## Solvability of an equation with a square matrix

Everywhere in this section we assume that is square of size The main problem is about solvability of the equation .

### Dissecting the problem

**Exercise 1**. If is invertible, then and

**Proof**. If then so (you could also say that is one-to-one). From we have This tells us that with We see that any belongs to the image of so

**Exercise 2**. If then is invertible.

**Proof**. Since is one-to-one, we can use the inverse of in the general sense: . It is defined on the image of We know that is given by some matrix : for all Hence, for Putting these equations side by side we get

(1)

(In detail: the identity matrix is partitioned as so ). Thus, is the left inverse of and we've seen before that for square matrices this implies existence of the right inverse, invertibility of and the equation .

**Exercise 3**. If then is invertible.

**Proof**. If then by the second characterization of matrix image Applying Exercise 2 to we see that the transpose is invertible and hence This implies invertibility of

### Collecting the pieces together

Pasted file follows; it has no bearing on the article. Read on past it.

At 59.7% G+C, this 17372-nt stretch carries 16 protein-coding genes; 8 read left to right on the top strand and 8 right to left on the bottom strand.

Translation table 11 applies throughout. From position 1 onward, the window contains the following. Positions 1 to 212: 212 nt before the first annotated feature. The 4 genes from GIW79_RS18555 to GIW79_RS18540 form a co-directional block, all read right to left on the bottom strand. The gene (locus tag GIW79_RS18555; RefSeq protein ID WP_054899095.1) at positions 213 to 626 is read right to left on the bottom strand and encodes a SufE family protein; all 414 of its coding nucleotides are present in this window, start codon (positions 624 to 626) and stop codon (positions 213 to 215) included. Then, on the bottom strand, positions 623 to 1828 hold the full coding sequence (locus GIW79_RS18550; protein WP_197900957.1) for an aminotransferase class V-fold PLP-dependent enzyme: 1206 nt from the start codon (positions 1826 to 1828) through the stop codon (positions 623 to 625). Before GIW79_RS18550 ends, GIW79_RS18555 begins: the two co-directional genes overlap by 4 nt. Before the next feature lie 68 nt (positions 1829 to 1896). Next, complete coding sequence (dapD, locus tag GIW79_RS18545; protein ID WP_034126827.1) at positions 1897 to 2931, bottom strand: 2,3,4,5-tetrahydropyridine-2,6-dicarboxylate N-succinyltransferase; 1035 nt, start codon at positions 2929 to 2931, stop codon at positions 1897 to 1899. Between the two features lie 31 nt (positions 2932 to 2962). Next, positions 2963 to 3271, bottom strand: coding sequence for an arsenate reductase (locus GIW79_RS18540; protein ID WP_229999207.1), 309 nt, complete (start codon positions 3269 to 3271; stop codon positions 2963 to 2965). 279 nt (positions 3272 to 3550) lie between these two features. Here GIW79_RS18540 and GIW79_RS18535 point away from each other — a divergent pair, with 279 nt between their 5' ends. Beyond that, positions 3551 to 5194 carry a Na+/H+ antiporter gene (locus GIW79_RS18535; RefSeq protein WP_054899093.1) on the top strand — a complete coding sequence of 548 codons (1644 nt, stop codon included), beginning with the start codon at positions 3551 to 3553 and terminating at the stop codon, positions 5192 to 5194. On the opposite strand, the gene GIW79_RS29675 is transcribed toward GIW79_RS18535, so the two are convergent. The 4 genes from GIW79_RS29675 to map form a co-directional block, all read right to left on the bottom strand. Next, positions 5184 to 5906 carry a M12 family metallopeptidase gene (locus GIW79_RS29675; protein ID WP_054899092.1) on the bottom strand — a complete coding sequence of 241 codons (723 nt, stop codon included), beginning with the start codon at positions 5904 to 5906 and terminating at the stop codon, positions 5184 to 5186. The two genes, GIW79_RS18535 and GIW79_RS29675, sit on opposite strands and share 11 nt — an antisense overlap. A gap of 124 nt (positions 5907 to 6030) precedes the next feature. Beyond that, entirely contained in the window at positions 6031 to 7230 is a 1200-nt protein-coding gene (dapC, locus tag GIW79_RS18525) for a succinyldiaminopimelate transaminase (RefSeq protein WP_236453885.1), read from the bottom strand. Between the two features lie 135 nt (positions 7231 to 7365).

**Exercise 4**. The following conditions are equivalent:

a) b) c) d) is invertible.

**Proof**. The equivalence c) d) has been established before. For the implication d) a)+b) see Exercise 1. By Exercise 2 we have a) d). By Exercise 3, b) d.

**Conclusion**. The condition is the easiest to check. If it holds, then the equation has a unique solution for any

**Remark 1**. By negating Exercise 4, we see that the following conditions are equivalent:

does not exists.

**Remark 2**. By going through the proof one can check that the result of Exercise 4 holds if is replaced by (the set of vectors with complex coordinates).

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